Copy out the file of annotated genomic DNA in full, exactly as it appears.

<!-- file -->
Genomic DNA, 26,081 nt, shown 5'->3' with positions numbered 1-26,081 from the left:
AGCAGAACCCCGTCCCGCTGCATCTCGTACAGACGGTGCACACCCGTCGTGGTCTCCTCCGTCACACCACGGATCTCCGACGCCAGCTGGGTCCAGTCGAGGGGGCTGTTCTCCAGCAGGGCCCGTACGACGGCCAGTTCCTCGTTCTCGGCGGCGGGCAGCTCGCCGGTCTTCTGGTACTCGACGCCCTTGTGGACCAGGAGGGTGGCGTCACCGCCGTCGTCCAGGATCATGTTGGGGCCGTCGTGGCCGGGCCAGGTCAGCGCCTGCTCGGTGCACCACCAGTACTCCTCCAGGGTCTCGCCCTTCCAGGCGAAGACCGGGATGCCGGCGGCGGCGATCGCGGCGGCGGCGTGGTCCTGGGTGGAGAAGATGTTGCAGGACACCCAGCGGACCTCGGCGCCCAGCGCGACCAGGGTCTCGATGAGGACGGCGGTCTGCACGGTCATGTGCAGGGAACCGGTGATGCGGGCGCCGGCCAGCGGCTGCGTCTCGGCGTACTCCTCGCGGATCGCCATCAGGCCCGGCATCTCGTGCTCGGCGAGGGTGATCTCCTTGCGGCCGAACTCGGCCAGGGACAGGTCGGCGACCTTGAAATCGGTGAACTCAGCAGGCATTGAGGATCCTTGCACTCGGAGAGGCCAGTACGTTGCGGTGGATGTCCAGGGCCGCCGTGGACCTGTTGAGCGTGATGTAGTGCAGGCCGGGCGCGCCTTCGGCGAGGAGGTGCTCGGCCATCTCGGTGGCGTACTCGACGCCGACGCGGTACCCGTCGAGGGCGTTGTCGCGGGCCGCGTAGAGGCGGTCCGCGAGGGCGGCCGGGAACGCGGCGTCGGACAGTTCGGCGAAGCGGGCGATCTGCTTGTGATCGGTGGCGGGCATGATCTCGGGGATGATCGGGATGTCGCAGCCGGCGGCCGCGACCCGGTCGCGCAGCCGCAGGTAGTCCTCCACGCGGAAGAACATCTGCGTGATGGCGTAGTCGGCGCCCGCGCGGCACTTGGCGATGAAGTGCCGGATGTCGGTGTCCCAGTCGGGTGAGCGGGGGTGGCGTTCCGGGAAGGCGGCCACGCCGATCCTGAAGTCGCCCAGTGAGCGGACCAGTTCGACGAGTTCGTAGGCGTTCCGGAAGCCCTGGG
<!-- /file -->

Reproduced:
Genomic DNA, 26,081 nt, shown 5'->3' with positions numbered 1-26,081 from the left:
AGCAGAACCCCGTCCCGCTGCATCTCGTACAGACGGTGCACACCCGTCGTGGTCTCCTCCGTCACACCACGGATCTCCGACGCCAGCTGGGTCCAGTCGAGGGGGCTGTTCTCCAGCAGGGCCCGTACGACGGCCAGTTCCTCGTTCTCGGCGGCGGGCAGCTCGCCGGTCTTCTGGTACTCGACGCCCTTGTGGACCAGGAGGGTGGCGTCACCGCCGTCGTCCAGGATCATGTTGGGGCCGTCGTGGCCGGGCCAGGTCAGCGCCTGCTCGGTGCACCACCAGTACTCCTCCAGGGTCTCGCCCTTCCAGGCGAAGACCGGGATGCCGGCGGCGGCGATCGCGGCGGCGGCGTGGTCCTGGGTGGAGAAGATGTTGCAGGACACCCAGCGGACCTCGGCGCCCAGCGCGACCAGGGTCTCGATGAGGACGGCGGTCTGCACGGTCATGTGCAGGGAACCGGTGATGCGGGCGCCGGCCAGCGGCTGCGTCTCGGCGTACTCCTCGCGGATCGCCATCAGGCCCGGCATCTCGTGCTCGGCGAGGGTGATCTCCTTGCGGCCGAACTCGGCCAGGGACAGGTCGGCGACCTTGAAATCGGTGAACTCAGCAGGCATTGAGGATCCTTGCACTCGGAGAGGCCAGTACGTTGCGGTGGATGTCCAGGGCCGCCGTGGACCTGTTGAGCGTGATGTAGTGCAGGCCGGGCGCGCCTTCGGCGAGGAGGTGCTCGGCCATCTCGGTGGCGTACTCGACGCCGACGCGGTACCCGTCGAGGGCGTTGTCGCGGGCCGCGTAGAGGCGGTCCGCGAGGGCGGCCGGGAACGCGGCGTCGGACAGTTCGGCGAAGCGGGCGATCTGCTTGTGATCGGTGGCGGGCATGATCTCGGGGATGATCGGGATGTCGCAGCCGGCGGCCGCGACCCGGTCGCGCAGCCGCAGGTAGTCCTCCACGCGGAAGAACATCTGCGTGATGGCGTAGTCGGCGCCCGCGCGGCACTTGGCGATGAAGTGCCGGATGTCGGTGTCCCAGTCGGGTGAGCGGGGGTGGCGTTCCGGGAAGGCGGCCACGCCGATCCTGAAGTCGCCCAGTGAGCGGACCAGTTCGACGAGTTCGTAGGCGTTCCGGAAGCCCTGGG